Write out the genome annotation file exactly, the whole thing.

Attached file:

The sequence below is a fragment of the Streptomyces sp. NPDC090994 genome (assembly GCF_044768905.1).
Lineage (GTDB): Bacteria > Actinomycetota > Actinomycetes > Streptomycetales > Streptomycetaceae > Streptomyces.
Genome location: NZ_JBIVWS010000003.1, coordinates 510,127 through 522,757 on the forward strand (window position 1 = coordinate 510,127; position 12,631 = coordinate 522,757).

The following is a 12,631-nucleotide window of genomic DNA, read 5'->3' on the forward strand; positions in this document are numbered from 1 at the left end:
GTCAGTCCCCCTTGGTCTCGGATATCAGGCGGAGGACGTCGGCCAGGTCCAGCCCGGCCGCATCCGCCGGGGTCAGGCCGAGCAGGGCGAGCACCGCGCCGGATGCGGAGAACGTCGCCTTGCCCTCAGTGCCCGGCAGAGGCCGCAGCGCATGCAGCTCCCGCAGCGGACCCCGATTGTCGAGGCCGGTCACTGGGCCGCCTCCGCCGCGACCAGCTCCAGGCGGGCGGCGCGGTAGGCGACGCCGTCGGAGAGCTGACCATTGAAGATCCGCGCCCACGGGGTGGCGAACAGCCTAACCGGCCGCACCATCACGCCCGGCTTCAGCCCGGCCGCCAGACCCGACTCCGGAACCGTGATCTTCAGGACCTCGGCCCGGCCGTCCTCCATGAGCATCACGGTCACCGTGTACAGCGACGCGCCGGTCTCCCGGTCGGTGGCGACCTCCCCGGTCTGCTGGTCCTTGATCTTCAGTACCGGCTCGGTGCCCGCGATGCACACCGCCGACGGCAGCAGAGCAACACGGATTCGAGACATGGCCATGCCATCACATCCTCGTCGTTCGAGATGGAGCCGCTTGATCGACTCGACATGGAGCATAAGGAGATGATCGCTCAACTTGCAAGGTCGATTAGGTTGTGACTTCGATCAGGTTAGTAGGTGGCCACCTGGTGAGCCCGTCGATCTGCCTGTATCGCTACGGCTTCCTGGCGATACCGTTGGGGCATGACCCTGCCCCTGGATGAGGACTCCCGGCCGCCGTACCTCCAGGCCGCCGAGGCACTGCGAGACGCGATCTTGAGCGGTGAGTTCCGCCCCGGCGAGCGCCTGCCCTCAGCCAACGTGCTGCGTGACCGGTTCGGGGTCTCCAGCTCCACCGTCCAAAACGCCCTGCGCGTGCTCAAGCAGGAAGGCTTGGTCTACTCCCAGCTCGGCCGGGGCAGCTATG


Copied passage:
The sequence below is a fragment of the Streptomyces sp. NPDC090994 genome (assembly GCF_044768905.1).
Lineage (GTDB): Bacteria > Actinomycetota > Actinomycetes > Streptomycetales > Streptomycetaceae > Streptomyces.
Genome location: NZ_JBIVWS010000003.1, coordinates 510,127 through 522,757 on the forward strand (window position 1 = coordinate 510,127; position 12,631 = coordinate 522,757).

The following is a 12,631-nucleotide window of genomic DNA, read 5'->3' on the forward strand; positions in this document are numbered from 1 at the left end:
GTCAGTCCCCCTTGGTCTCGGATATCAGGCGGAGGACGTCGGCCAGGTCCAGCCCGGCCGCATCCGCCGGGGTCAGGCCGAGCAGGGCGAGCACCGCGCCGGATGCGGAGAACGTCGCCTTGCCCTCAGTGCCCGGCAGAGGCCGCAGCGCATGCAGCTCCCGCAGCGGACCCCGATTGTCGAGGCCGGTCACTGGGCCGCCTCCGCCGCGACCAGCTCCAGGCGGGCGGCGCGGTAGGCGACGCCGTCGGAGAGCTGACCATTGAAGATCCGCGCCCACGGGGTGGCGAACAGCCTAACCGGCCGCACCATCACGCCCGGCTTCAGCCCGGCCGCCAGACCCGACTCCGGAACCGTGATCTTCAGGACCTCGGCCCGGCCGTCCTCCATGAGCATCACGGTCACCGTGTACAGCGACGCGCCGGTCTCCCGGTCGGTGGCGACCTCCCCGGTCTGCTGGTCCTTGATCTTCAGTACCGGCTCGGTGCCCGCGATGCACACCGCCGACGGCAGCAGAGCAACACGGATTCGAGACATGGCCATGCCATCACATCCTCGTCGTTCGAGATGGAGCCGCTTGATCGACTCGACATGGAGCATAAGGAGATGATCGCTCAACTTGCAAGGTCGATTAGGTTGTGACTTCGATCAGGTTAGTAGGTGGCCACCTGGTGAGCCCGTCGATCTGCCTGTATCGCTACGGCTTCCTGGCGATACCGTTGGGGCATGACCCTGCCCCTGGATGAGGACTCCCGGCCGCCGTACCTCCAGGCCGCCGAGGCACTGCGAGACGCGATCTTGAGCGGTGAGTTCCGCCCCGGCGAGCGCCTGCCCTCAGCCAACGTGCTGCGTGACCGGTTCGGGGTCTCCAGCTCCACCGTCCAAAACGCCCTGCGCGTGCTCAAGCAGGAAGGCTTGGTCTACTCCCAGCTCGGCCGGGGCAGCTATG